However, system noise is always unwanted because the goal of judgments is to be accurate, not to express personal preferences. You don’t want inconsistencies in areas like criminal sentences, product/service quality, or employee performance. For example, you don’t want a different sentence depending on the judge for a court case, nor a different diagnosis depending on the doctor you consult. Yet, noise is tolerated because we often don’t even realize that it exists.
EVALUATING JUDGMENTS & MEASURING NOISE
How to Evaluate Judgments
In our complete Noise summary, we’ll explain more about:
• Predictive vs evaluative judgments
• Verifiable vs non-verifiable judgments
• Evaluating the quality of predictions based on outcomes vs processes
• Measures used in predictions: percent concordant (PC) and correlation coefficient (r)
How to Measure Noise
For now, we’ll jump straight into the best way to measure noise : using standard deviation, which shows how much a judgment has deviated from the mean value.
Overall Error (MSE) = Bias2 + Noise2
A higher MSE means greater variability or inconsistency, whereas a lower MSE means greater accuracy or consistency. Reducing either noise or bias will reduce the overall error in judgment.
• In noisy systems, errors add up; they don’t cancel out one another. For example, an overpriced insurance premium doesn’t compensate for an underpriced premium since they are for different clients.
What are the Components of System Noise?
There are 2 main components of system noise: Level Noise and Pattern Noise.
Level noise occurs when a 1 person’s judgments consistently differ from the average person’s, e.g. some judges are generally more lenient than others.
Pattern noise occurs when 1 person is consistently affected by specific factors, e.g. a judge is generally more lenient toward older criminals. It includes:
(i) Stable pattern noise: which comes from our internal beliefs, biases, values, or knowledge/experiences. We may weigh some factors more heavily than others, or react positively/ negatively to specific cues. Such patterns are relatively stable, though they’re hard to predict.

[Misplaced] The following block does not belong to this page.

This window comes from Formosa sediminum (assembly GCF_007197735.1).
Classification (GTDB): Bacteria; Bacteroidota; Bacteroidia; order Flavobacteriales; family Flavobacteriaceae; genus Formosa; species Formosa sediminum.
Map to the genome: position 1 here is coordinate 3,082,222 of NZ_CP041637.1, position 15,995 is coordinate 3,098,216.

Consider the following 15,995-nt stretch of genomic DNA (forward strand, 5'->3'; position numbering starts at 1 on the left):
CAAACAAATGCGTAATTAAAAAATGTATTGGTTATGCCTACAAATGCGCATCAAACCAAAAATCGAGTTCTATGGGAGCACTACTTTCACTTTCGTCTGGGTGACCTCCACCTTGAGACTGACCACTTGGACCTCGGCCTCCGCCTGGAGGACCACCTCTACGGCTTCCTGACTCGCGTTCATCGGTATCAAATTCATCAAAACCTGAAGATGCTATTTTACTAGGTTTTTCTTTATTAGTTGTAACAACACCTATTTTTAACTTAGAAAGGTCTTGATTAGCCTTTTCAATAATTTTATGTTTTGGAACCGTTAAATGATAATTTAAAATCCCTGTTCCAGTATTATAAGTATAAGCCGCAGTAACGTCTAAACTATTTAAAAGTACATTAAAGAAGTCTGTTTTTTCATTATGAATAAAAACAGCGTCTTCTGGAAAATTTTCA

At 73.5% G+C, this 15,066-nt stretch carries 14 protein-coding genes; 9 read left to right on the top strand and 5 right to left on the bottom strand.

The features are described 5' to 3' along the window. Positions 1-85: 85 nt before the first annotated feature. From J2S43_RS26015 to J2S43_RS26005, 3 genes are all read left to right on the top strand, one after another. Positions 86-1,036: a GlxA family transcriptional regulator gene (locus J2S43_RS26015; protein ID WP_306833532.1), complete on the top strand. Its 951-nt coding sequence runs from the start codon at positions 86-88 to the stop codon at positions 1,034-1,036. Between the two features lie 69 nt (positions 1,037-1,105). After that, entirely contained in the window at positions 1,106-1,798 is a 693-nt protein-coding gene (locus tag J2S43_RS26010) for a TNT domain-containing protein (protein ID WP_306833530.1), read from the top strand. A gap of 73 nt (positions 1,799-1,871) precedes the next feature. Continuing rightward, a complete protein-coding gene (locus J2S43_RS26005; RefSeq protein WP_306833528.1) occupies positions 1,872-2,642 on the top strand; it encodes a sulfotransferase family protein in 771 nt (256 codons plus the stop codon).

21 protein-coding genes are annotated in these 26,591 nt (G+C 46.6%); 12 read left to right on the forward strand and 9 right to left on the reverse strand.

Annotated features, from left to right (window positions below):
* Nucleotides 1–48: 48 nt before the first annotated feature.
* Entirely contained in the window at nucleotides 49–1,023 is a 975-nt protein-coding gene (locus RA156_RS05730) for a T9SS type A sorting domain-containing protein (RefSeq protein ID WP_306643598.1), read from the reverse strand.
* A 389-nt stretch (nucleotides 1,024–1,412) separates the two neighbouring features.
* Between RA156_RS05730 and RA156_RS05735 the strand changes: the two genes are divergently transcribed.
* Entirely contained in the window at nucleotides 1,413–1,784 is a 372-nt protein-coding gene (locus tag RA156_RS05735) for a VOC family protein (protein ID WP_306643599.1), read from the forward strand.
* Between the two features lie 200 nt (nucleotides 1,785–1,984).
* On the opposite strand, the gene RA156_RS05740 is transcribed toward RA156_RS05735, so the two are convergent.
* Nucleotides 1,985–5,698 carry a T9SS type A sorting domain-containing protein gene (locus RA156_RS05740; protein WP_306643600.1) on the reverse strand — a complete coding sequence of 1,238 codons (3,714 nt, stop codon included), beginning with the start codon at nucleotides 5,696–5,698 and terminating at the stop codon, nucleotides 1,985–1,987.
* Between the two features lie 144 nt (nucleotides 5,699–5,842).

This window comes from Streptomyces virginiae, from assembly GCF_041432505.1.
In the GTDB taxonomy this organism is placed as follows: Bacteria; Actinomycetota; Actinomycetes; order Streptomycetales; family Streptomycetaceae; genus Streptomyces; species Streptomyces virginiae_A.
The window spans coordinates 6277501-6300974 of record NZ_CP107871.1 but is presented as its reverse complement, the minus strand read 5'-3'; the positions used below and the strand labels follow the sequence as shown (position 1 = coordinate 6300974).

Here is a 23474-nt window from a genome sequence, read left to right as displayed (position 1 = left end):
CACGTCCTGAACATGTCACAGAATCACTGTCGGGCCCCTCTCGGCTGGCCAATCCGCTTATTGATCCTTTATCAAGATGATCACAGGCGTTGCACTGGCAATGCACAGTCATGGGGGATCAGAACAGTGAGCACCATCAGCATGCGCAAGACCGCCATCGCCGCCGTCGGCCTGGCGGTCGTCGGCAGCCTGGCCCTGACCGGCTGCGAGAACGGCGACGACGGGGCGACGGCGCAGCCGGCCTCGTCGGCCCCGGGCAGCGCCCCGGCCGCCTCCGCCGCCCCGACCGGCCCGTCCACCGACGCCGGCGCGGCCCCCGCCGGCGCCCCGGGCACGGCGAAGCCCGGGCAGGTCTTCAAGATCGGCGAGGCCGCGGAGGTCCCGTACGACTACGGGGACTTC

(ii) Occasion noise: which refers to random errors that affect your judgment, such as your mood, weather, state of mind, or how the information is presented. For example, one study found that college admissions officers weighed academic credentials more heavily on cloudy days, and weighed non-academic factors more heavily on sunny days. Occasion noise can only be measured with large-enough samples that statistically show the effects of occasion-related factors.
Where Does Noise Come From?
The components of noise (level noise, pattern noise, occasion noise) can be understood from a psychological perspective.
In our complete Noise summary, we’ll be zooming in on each of these sources of noise with specific examples. These include; mental heuristics, confusing causation vs correlation, differences in how we use/inteprete scales, overconfidence, and how groups can amplify noise.
For example, in the book Thinking, Fast and Slow, Daniel Kahneman explains how the brain uses mental shortcuts or heuristics to think rapidly and intuitively. However, this leads to psychological biases, including the substitution bias, conclusion bias, and halo effect. Psychological biases reduce our quality of judgments because they create statistical bias when the biases are widely shared, as well as system noise when individuals show different types/levels of biases. Another mental shortcut is “matching”, which is elaborated further in our full book summary of Noise.
How to Reduce Noise?
Noise Reduction Strategies
Noise-reduction strategies can be applied to improve the accuracy of all types of judgments. These include:
• Doing a noise audit to understand the extent and impact of noise in your system;
• Choosing good judges with the intelligence, experience/expertise and the right mindset (actively open-minded);
• Using de-biasing to counter psychological biases; and
• Adopting decision hygiene strategies, which are basically prevention strategies like washing your hands to prevent the spread of germs. Since noise is hard to see or predict, decision hygiene is the best way to reduce noise. The authors cover a wide range of decision hygiene strategies in the book, including: how to avoid ambiguous terms/scales, use relative judgments, aggregate large amounts of data and independent forecasts, and use mechanical predictions and algorithms. They also explain how to combine various decision hygiene strategies into the “Mediating Assessment Protocol.”